On the eve of International Women's Day, girl power was celebrated in all its colour and vigour in Dubai at the Gr8! Women Awards.
While Vidya Balan, who was honoured with an award for her contribution to cinema, spoke at length about accepting ourself with all our flaws, former Miss Universe Sushmita Sen was all about being true to one's identity.
"While every award is special, what makes this special is that I am receiving it on the eve of Women's Day," said a breathless Balan. In town for the premiere of her film Kahaani, she wasn't sporting a fake belly at the glittering awards function that saw Bollywood-themed performances from Neha Dhupia and Yana Gupta.
"Now I feel miniscule and small … I think when you accept yourself, the world accepts you — with your mood swings, curves, your bad hair days. Let us celebrate what we call stree shakti [women power] — the unique power and strength that we possess." It was Balan's second award of the day after receiving the prestigious National Award for Best Actor for her drama The Dirty Picture on Wednesday morning.
Meanwhile, Sen won the guests over with her charming acceptance speech. As always, she relayed her message with wit and grace.
"Nothing in my life has been an act of charity. I say this with a hand on my heart. I don't believe in it. But I do believe, there's a responsibility that you are born with — to connect to another human being. I am very privileged that I got the platform to have such an abundant life so early in my life — I feel the more I do is less. Congratulations, ladies — the ones who have won tonight and the ones who had the courage to stand up and be who they are," said Sen, the mother to two adopted girls. She got the nod for supporting the girl child movement. "I want to thank my beautiful daughters and I wanted to add ‘my husband' — but I guess we will have to wait for that one. It is powerful to be a woman and even greater to be a human being," said Sen smiling at her mother, who was down with fever but did not want to miss out on the winning moment.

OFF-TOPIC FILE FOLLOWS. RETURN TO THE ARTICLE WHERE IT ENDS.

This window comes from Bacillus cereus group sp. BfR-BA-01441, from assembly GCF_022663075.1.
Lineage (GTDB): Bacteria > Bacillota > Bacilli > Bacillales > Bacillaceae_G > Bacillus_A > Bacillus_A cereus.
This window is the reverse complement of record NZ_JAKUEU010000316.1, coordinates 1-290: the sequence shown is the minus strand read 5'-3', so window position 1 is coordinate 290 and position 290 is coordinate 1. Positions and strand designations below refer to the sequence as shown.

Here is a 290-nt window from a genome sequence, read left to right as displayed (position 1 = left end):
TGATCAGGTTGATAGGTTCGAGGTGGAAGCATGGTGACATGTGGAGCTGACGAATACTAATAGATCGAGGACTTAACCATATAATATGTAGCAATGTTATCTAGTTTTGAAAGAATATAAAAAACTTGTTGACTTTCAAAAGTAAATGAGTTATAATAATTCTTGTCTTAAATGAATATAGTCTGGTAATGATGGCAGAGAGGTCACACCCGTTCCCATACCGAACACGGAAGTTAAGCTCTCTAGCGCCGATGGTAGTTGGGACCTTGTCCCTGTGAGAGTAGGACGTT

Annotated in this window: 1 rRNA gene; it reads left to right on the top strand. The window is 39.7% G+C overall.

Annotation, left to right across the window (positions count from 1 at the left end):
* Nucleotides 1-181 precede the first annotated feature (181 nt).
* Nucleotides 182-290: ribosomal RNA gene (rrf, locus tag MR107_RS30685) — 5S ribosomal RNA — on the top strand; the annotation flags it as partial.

The awards, instituted by Anu and Shashi Ranjan of Indian Television Academy, honoured women from the UAE, India, Egypt and Bahrain — for their remarkable contribution to various fields including entertainment, medicine, charity and human rights. Legendary actress Asha Parekh was also celebrated for her charity work.
"Actors too have a responsibility towards social causes — I think Salman Khan is doing a wonderful job at it," Parekh told tabloid!. Talents including television anchor Uma Ghosh Deshpande — who credited her success to her family — and Egyptian filmmaker Bushra Rozza were honoured for their work in their chosen fields.
Three minutes with Sushmita:
Looking statuesque in a limited edition Dolce & Gabbana gown, Sushmita Sen — who did India proud in 1994 when she was crowned Miss Universe — feels life is all about making choices. The mother of two adopted girls is a towering testimony to it.
"I was never a part of any race — I lived my career the way I wanted to," said Sen, responding to whether she was happy at the Bollywood career trajectory. After making her debut in 1996 with the thriller Dastak, the 36-year-old beauty queen has acted in several hits including Main Hoon Na and Biwi No 1. However, she wasn't able to top up her account in the last five years.
"I am in a good place right now," she said. Excerpts from the interview .
How does it feel to win an award?
I am always overwhelmed when I receive an award for something that has nothing to do with my art or my performance. This award is honouring the personal choices I made. In my life, all I have done is follow my heart and if somebody out there recognises it to be worthy of an award then you feel just wow. It's a two-edged sword, because I am not doing anything extraordinary but I am making ordinary choices look special.
In Bollywood circles, did you ever feel disadvantaged as a woman?
I would be the wrong person to ask that question because I never made it to the top five. So I lived my career the way I wanted to, but the woman in the top five will be ideal to answer that because they would have to play with it. For me, I don't know if it even exists.
So, did you deliberately drop out of the rat race?
I never ran. To me competitions are about having a set target. In an industry like ours, every Friday that target changes. One flop and you are way down the order and one hit you are there at the top till your next release. I don't understand competition like that. To me cinema is an art. I express it.
What's happening to your film where you were tipped to play late Pakistani politician Benazir Bhutto?
It was the production house that made The Queen who was interested in the project. It was conceptualised at a time when Pakistan was in a different political scenario. They had the support of the Pakistan's People Party and were going with an approved version. But the political scenario changed and they don't have backing any more.
What are you currently working on?
I have a project coming up but if I prefer them [production house] announcing at it. But I can tell you that it's an action film. It's still in the scripting stages, but I have my fingers crossed.